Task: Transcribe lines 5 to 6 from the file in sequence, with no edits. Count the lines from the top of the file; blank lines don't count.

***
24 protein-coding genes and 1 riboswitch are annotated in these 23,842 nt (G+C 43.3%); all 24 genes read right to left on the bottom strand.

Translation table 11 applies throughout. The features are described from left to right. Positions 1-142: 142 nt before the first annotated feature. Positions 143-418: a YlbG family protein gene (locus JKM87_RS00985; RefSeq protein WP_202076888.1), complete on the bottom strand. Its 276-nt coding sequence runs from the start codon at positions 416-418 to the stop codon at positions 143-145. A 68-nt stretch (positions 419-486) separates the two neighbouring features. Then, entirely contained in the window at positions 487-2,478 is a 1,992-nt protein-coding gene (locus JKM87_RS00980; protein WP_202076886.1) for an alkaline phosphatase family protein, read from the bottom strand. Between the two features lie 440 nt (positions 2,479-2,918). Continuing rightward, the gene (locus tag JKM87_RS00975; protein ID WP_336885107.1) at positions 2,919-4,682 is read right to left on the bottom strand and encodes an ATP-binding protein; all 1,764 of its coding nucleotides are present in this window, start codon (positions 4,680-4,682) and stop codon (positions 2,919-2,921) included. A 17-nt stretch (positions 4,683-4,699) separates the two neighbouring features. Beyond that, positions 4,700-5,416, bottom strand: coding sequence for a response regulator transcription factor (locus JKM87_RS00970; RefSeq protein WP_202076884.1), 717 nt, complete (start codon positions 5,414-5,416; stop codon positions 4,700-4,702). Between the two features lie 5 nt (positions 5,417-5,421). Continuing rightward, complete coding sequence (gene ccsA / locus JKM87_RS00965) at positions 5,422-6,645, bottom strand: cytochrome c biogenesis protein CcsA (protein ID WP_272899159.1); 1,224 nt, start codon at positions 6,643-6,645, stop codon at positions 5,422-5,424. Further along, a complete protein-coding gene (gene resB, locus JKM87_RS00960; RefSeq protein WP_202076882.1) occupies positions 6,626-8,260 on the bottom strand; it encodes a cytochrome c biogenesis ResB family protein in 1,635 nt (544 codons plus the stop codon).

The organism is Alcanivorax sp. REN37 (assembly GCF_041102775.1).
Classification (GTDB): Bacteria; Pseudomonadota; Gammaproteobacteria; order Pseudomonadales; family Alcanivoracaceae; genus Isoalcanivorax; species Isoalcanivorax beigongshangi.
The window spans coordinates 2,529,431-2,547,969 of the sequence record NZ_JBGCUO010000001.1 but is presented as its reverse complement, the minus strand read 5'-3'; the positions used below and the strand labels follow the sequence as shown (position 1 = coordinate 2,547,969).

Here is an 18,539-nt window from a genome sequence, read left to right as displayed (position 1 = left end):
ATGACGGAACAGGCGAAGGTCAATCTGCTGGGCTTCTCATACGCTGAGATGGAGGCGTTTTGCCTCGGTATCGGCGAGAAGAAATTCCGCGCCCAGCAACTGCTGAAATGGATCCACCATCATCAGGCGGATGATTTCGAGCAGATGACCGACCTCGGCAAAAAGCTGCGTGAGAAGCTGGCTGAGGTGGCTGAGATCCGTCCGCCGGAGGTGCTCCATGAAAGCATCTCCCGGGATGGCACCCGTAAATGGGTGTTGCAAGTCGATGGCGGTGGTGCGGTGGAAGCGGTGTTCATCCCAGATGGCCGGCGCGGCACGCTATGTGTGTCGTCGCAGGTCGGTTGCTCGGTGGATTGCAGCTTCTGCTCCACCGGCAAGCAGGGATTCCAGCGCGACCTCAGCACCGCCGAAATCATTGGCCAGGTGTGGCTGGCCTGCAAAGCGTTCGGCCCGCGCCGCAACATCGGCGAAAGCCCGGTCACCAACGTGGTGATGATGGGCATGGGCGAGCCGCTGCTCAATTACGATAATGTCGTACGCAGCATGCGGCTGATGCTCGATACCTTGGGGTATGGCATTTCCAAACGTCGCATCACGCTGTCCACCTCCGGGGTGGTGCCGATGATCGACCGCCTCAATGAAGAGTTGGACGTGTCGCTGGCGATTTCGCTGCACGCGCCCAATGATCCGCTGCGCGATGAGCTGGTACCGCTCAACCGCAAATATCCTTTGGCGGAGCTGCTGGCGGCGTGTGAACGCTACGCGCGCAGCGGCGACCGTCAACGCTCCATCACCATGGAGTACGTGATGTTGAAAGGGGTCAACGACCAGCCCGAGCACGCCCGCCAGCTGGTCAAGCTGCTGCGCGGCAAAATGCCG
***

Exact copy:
The window spans coordinates 2,529,431-2,547,969 of the sequence record NZ_JBGCUO010000001.1 but is presented as its reverse complement, the minus strand read 5'-3'; the positions used below and the strand labels follow the sequence as shown (position 1 = coordinate 2,547,969).

Here is an 18,539-nt window from a genome sequence, read left to right as displayed (position 1 = left end):